Table of Contents

Global Governance through Trade

Global Governance through Trade

EU Policies and Approaches

Leuven Global Governance series

Edited by Jan Wouters, Axel Marx, Dylan Geraets and Bregt Natens

The 'new generation' of EU trade policies aims to advance public goods - such as promoting sustainable development, protecting human rights and enhancing governance in third states. These developments raise important questions surrounding extraterritoriality, coherence and legitimacy. In Global Governance through Trade leading scholars provide a cohesive overview of relevant papers and case studies to answer these questions and provide an in-depth assessment of the European Union's new trade policies.

Chapter 3: Good global governance through trade: constitutional moorings

Joris Larik

Subjects: law - academic, international economic law, trade law, regulation and governance, politics and public policy, international relations, regulation and governance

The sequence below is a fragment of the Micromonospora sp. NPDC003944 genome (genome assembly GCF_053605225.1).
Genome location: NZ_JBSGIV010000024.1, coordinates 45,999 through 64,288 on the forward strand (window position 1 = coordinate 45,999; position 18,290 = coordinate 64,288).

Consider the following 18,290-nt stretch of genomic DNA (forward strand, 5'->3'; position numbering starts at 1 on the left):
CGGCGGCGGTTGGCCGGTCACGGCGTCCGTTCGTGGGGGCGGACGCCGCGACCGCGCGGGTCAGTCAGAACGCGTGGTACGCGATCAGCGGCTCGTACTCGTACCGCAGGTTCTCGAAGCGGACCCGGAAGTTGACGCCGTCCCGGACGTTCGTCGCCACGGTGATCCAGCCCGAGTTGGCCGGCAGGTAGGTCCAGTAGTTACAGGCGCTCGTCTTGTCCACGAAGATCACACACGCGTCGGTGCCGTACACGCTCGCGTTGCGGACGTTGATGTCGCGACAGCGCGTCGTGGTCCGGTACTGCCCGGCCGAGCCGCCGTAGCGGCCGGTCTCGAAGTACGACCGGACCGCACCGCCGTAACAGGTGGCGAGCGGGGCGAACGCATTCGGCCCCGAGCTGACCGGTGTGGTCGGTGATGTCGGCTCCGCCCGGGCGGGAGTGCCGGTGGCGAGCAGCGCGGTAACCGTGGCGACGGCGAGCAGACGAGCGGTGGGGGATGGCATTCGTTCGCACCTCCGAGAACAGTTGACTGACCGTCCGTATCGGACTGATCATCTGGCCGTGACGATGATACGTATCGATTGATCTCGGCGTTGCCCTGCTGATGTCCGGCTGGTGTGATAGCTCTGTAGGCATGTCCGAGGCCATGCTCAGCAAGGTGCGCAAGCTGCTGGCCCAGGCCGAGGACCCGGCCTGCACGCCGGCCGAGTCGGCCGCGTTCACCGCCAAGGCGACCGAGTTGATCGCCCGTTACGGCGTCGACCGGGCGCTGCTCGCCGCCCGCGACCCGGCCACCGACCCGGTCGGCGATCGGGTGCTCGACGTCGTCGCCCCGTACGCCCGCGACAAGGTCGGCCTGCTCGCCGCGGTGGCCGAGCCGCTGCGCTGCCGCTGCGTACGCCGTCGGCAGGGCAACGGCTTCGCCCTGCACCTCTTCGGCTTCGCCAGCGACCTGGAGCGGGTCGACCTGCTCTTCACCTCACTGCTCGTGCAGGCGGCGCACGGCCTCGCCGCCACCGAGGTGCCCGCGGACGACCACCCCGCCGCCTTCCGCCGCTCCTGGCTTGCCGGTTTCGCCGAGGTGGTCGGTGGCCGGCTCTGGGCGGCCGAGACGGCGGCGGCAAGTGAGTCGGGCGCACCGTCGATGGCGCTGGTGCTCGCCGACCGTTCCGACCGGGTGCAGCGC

Ensuring good global governance through trade is not just a powerful idea,or a global ‘strategy’; it is also firmly anchored in the highest laws of the European Union (EU or Union) – its ‘constitutional charter’. According to the Treaty on European Union (TEU), the EU is to ‘promote an international system based on stronger multilateral cooperation and good global governance’ (Article 21(2)(h)) and ‘uphold and promote its values and interests’ (Article 3(5)) in its external relations. One crucial means to these lofty ends is the EU’s Common Commercial Policy (CCP). This policy is concerned a priori with the pursuit of goals at the heart of international trade, such as ‘free and fair trade’ (Article 3(5) TEU) and ‘the harmonious development of world trade, the progressive abolition of restrictions on international trade and on foreign direct investment’ (Article 206 Treaty on the Functioning of the European Union (TFEU); see also Article 21(2)(e) TEU). However, as a textual innovation through the Lisbon Treaty reform, the CCP is henceforth to ‘be conducted in the context of the principles and objectives of the Union’s external action’ (Article 207(1) TFEU). Among these, we find now a plethora of foreign policy objectives – a ‘wish list for a better world’, if you will – which can be placed under the general conceptual umbrella of ‘good global governance’. ‘Global governance’ can be defined as ‘the management of global problems and the pursuit of global objectives through concerted efforts of states and other international actors’.

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